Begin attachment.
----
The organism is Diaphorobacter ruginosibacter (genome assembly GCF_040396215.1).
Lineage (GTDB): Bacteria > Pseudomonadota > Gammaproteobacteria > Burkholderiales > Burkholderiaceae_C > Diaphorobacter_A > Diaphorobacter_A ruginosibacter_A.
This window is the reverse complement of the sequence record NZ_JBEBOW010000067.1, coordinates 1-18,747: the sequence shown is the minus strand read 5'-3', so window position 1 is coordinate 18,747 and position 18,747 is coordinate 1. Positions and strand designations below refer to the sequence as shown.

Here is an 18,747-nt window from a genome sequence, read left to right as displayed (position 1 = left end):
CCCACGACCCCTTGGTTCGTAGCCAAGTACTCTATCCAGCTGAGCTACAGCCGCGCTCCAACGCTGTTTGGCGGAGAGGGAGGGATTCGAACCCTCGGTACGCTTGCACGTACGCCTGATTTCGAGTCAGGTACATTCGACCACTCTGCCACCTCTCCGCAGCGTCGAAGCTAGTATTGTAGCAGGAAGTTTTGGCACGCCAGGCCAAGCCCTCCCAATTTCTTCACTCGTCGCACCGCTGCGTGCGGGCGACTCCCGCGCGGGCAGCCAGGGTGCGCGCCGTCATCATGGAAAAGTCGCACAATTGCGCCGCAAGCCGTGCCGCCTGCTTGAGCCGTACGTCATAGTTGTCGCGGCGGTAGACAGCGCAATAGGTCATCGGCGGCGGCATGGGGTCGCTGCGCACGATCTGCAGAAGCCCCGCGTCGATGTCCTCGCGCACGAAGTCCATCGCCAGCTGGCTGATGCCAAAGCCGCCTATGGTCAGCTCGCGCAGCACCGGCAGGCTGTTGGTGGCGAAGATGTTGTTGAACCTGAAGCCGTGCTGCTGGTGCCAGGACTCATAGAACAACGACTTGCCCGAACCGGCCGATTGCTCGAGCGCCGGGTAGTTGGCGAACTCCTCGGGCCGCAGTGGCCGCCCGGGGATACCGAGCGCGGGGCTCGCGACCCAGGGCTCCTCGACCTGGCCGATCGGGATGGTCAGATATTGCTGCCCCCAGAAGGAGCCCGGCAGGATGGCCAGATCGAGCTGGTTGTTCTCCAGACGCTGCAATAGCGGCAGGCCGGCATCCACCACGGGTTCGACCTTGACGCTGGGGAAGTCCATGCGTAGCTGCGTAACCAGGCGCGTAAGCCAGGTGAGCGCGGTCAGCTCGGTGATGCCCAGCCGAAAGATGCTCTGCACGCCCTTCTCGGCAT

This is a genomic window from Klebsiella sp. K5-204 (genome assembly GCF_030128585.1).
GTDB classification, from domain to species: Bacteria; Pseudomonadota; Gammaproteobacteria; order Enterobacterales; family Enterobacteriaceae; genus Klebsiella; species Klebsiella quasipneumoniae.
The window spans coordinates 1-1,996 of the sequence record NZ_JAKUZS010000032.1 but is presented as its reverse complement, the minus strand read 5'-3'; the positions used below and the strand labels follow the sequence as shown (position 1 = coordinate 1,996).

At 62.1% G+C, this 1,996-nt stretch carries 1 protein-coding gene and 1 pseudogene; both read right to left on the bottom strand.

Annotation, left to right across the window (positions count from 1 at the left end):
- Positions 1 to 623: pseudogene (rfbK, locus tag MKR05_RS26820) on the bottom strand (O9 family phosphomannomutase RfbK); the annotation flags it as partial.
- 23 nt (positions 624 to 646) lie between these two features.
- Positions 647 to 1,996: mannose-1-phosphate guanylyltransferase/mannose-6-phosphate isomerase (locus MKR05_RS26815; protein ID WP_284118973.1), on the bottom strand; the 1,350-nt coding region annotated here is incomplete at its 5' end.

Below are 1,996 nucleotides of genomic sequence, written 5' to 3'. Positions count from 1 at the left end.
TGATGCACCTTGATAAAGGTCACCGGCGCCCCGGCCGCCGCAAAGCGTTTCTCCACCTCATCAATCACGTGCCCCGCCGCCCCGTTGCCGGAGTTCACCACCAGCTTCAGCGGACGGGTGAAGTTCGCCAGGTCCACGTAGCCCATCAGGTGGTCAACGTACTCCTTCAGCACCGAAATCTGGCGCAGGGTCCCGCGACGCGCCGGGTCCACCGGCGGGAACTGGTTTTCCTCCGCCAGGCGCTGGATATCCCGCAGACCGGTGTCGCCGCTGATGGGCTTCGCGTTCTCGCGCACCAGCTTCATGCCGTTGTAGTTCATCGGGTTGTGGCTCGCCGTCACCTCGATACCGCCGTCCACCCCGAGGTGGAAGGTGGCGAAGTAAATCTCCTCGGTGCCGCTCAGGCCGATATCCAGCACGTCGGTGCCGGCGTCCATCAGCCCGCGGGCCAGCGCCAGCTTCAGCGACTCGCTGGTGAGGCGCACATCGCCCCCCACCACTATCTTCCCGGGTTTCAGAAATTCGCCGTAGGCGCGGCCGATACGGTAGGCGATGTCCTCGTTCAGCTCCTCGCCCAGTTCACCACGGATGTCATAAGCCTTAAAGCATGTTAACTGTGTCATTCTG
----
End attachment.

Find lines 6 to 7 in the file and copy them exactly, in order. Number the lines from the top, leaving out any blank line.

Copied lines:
This is a genomic window from Klebsiella sp. K5-204 (genome assembly GCF_030128585.1).
GTDB classification, from domain to species: Bacteria; Pseudomonadota; Gammaproteobacteria; order Enterobacterales; family Enterobacteriaceae; genus Klebsiella; species Klebsiella quasipneumoniae.